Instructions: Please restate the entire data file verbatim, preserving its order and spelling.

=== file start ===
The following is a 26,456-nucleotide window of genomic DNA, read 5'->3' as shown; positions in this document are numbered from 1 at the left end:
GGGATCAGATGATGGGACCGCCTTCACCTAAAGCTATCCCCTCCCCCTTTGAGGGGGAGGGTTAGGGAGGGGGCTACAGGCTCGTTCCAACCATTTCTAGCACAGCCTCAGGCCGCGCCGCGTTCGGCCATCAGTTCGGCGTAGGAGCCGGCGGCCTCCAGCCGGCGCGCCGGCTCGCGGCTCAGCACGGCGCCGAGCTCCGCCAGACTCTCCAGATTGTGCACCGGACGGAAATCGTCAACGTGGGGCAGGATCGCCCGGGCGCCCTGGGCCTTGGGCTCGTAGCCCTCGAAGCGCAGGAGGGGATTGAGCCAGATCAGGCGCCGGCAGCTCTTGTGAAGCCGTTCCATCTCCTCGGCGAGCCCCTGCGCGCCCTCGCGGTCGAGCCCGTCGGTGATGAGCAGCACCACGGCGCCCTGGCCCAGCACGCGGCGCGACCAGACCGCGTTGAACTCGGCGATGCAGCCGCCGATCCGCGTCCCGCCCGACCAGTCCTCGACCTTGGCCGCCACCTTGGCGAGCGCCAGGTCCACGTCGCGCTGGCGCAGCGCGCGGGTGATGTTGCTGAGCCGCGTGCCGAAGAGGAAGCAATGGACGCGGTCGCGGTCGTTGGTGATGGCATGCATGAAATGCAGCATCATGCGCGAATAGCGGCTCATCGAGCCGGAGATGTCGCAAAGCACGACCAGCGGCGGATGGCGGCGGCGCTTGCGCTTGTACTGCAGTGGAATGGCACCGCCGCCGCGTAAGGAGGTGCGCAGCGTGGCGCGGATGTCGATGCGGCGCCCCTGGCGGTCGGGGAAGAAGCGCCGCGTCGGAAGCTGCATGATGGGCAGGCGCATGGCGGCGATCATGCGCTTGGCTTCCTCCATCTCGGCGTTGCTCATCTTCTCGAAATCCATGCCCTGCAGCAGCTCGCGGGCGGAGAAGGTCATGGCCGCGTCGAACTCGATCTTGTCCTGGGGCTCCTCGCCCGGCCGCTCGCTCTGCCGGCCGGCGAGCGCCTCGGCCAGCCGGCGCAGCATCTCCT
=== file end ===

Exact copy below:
The following is a 26,456-nucleotide window of genomic DNA, read 5'->3' as shown; positions in this document are numbered from 1 at the left end:
GGGATCAGATGATGGGACCGCCTTCACCTAAAGCTATCCCCTCCCCCTTTGAGGGGGAGGGTTAGGGAGGGGGCTACAGGCTCGTTCCAACCATTTCTAGCACAGCCTCAGGCCGCGCCGCGTTCGGCCATCAGTTCGGCGTAGGAGCCGGCGGCCTCCAGCCGGCGCGCCGGCTCGCGGCTCAGCACGGCGCCGAGCTCCGCCAGACTCTCCAGATTGTGCACCGGACGGAAATCGTCAACGTGGGGCAGGATCGCCCGGGCGCCCTGGGCCTTGGGCTCGTAGCCCTCGAAGCGCAGGAGGGGATTGAGCCAGATCAGGCGCCGGCAGCTCTTGTGAAGCCGTTCCATCTCCTCGGCGAGCCCCTGCGCGCCCTCGCGGTCGAGCCCGTCGGTGATGAGCAGCACCACGGCGCCCTGGCCCAGCACGCGGCGCGACCAGACCGCGTTGAACTCGGCGATGCAGCCGCCGATCCGCGTCCCGCCCGACCAGTCCTCGACCTTGGCCGCCACCTTGGCGAGCGCCAGGTCCACGTCGCGCTGGCGCAGCGCGCGGGTGATGTTGCTGAGCCGCGTGCCGAAGAGGAAGCAATGGACGCGGTCGCGGTCGTTGGTGATGGCATGCATGAAATGCAGCATCATGCGCGAATAGCGGCTCATCGAGCCGGAGATGTCGCAAAGCACGACCAGCGGCGGATGGCGGCGGCGCTTGCGCTTGTACTGCAGTGGAATGGCACCGCCGCCGCGTAAGGAGGTGCGCAGCGTGGCGCGGATGTCGATGCGGCGCCCCTGGCGGTCGGGGAAGAAGCGCCGCGTCGGAAGCTGCATGATGGGCAGGCGCATGGCGGCGATCATGCGCTTGGCTTCCTCCATCTCGGCGTTGCTCATCTTCTCGAAATCCATGCCCTGCAGCAGCTCGCGGGCGGAGAAGGTCATGGCCGCGTCGAACTCGATCTTGTCCTGGGGCTCCTCGCCCGGCCGCTCGCTCTGCCGGCCGGCGAGCGCCTCGGCCAGCCGGCGCAGCATCTCCT